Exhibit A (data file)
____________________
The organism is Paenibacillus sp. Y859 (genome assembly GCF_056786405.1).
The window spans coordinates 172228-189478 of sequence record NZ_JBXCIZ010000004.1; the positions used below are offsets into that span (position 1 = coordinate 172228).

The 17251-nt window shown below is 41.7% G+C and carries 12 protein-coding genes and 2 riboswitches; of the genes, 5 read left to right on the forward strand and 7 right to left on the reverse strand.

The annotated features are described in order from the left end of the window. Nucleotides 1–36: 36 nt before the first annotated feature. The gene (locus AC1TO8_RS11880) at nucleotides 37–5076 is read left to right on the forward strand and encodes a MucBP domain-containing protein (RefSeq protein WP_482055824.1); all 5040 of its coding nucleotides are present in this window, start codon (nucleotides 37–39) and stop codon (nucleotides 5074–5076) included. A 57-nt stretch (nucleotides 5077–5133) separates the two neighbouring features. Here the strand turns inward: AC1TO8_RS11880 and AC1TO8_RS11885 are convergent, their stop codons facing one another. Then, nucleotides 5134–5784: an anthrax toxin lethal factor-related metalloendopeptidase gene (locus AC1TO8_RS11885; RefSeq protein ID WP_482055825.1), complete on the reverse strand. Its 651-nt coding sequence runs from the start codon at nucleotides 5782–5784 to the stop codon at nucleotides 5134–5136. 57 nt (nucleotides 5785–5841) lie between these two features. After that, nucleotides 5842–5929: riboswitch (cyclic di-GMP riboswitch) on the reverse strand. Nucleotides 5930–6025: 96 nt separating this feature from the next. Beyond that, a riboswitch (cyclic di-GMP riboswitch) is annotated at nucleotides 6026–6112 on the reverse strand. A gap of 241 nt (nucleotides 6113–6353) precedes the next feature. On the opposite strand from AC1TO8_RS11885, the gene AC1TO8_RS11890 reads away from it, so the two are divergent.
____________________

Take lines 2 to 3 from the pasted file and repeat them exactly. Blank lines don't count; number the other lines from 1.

The window spans coordinates 172228-189478 of sequence record NZ_JBXCIZ010000004.1; the positions used below are offsets into that span (position 1 = coordinate 172228).

The 17251-nt window shown below is 41.7% G+C and carries 12 protein-coding genes and 2 riboswitches; of the genes, 5 read left to right on the forward strand and 7 right to left on the reverse strand.